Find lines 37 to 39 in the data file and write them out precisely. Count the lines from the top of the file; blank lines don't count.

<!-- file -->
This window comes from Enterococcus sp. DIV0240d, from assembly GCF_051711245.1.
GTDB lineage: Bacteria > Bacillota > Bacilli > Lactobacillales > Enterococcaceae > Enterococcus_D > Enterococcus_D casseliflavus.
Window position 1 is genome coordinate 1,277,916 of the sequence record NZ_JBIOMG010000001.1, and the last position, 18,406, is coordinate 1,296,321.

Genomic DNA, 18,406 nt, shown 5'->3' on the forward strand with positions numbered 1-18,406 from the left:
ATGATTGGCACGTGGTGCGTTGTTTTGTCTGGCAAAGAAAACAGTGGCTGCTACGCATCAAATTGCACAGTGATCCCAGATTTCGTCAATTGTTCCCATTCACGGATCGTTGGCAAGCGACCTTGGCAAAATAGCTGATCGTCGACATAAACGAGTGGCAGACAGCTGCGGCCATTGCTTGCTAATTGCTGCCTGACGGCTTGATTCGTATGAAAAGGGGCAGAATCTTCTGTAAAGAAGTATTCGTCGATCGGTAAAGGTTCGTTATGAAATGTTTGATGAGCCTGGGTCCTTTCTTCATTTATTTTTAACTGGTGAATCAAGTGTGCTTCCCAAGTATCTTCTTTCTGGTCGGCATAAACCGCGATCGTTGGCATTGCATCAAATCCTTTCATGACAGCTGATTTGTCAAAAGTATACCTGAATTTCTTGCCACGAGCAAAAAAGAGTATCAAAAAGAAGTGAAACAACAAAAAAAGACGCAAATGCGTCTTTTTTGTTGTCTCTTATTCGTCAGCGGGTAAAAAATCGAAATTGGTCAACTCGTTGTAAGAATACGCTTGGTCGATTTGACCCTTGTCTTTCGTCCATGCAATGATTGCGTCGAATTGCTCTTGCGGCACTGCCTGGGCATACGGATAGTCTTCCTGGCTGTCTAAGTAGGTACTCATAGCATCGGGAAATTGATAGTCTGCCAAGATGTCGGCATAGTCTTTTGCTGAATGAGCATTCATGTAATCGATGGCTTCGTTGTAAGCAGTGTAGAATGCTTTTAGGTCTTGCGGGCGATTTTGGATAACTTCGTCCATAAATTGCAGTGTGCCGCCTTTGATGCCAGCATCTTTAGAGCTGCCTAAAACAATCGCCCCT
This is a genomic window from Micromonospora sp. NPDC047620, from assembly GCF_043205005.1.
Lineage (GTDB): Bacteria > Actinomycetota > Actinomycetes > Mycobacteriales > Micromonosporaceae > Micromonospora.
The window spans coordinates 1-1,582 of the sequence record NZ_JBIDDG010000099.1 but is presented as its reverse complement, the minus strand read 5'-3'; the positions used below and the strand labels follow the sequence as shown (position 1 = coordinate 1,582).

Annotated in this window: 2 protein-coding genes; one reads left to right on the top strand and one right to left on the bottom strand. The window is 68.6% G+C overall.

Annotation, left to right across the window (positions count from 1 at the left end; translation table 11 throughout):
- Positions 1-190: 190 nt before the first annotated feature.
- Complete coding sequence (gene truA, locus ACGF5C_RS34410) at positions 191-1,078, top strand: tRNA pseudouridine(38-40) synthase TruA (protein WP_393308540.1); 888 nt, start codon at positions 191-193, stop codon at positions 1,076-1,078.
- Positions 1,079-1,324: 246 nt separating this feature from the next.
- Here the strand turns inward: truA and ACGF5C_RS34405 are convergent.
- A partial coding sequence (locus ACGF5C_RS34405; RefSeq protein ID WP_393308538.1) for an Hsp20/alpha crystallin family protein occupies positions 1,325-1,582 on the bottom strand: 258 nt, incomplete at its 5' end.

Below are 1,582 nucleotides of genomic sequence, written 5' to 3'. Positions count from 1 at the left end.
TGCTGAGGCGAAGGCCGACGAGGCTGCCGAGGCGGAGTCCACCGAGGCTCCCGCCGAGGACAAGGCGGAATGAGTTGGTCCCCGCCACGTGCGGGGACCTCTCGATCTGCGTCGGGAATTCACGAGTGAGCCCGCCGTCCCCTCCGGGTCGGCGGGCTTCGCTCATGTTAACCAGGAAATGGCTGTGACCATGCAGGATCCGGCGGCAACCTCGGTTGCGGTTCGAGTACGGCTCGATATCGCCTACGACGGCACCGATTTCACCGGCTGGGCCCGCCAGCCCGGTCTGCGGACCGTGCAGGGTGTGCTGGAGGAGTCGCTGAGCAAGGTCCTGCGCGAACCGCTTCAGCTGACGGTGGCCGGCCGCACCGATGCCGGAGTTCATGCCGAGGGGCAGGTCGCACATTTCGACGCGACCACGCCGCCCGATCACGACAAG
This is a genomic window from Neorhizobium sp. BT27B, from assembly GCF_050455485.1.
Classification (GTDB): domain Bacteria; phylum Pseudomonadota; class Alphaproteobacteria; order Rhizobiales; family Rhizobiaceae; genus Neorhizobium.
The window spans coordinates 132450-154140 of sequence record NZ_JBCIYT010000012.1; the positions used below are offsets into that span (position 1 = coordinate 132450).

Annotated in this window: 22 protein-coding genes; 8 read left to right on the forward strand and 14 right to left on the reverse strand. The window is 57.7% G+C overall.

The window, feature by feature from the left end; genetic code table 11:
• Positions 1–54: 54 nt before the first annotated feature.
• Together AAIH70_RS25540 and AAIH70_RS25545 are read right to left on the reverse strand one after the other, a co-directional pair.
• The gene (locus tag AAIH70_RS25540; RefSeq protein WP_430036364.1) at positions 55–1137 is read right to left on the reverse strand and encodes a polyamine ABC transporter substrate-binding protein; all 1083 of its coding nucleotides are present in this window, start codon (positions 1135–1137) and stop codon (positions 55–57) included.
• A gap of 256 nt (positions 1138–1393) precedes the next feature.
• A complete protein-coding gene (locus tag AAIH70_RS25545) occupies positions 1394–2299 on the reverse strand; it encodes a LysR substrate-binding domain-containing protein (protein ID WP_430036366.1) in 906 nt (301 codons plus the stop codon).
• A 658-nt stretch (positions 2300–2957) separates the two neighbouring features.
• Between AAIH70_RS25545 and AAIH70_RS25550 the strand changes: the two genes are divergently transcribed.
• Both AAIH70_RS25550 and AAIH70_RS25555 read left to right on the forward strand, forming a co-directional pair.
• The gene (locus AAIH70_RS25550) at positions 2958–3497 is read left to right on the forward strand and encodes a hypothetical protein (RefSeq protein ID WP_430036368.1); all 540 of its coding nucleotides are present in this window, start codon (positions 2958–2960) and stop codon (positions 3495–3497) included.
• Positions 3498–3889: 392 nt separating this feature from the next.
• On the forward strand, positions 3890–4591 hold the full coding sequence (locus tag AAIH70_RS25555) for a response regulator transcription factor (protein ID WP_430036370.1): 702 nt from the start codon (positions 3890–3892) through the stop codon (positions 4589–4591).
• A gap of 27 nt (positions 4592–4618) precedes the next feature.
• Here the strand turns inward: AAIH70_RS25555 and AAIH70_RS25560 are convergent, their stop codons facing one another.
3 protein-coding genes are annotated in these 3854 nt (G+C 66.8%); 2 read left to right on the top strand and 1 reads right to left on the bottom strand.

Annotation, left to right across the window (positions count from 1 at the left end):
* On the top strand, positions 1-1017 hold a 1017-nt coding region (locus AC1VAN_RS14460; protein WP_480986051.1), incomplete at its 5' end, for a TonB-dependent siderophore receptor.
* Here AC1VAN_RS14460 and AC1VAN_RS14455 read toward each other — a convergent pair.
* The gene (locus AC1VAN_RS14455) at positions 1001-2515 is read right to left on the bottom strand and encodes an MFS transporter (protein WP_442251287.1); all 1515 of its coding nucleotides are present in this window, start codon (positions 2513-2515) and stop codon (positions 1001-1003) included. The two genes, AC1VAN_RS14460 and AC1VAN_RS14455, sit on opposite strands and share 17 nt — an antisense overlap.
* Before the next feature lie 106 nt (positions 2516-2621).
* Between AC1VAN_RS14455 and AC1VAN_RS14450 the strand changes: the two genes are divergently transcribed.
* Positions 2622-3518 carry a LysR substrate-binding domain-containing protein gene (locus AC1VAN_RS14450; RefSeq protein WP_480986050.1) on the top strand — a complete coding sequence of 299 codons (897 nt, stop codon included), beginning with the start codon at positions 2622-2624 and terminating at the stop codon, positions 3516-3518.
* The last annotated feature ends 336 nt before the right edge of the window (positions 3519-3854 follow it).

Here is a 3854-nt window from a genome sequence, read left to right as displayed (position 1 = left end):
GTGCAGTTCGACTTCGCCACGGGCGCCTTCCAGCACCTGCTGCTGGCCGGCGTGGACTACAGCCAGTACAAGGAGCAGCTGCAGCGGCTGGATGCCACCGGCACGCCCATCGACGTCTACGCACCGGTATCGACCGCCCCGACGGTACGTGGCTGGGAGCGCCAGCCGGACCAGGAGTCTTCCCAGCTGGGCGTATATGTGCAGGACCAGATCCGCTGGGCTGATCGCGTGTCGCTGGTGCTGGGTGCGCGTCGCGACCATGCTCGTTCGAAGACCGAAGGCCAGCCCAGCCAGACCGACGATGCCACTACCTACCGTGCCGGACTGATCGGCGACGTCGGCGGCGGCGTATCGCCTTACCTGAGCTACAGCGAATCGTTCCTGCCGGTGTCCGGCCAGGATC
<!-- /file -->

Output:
Annotation, left to right across the window (positions count from 1 at the left end):
* On the top strand, positions 1-1017 hold a 1017-nt coding region (locus AC1VAN_RS14460; protein WP_480986051.1), incomplete at its 5' end, for a TonB-dependent siderophore receptor.
* Here AC1VAN_RS14460 and AC1VAN_RS14455 read toward each other — a convergent pair.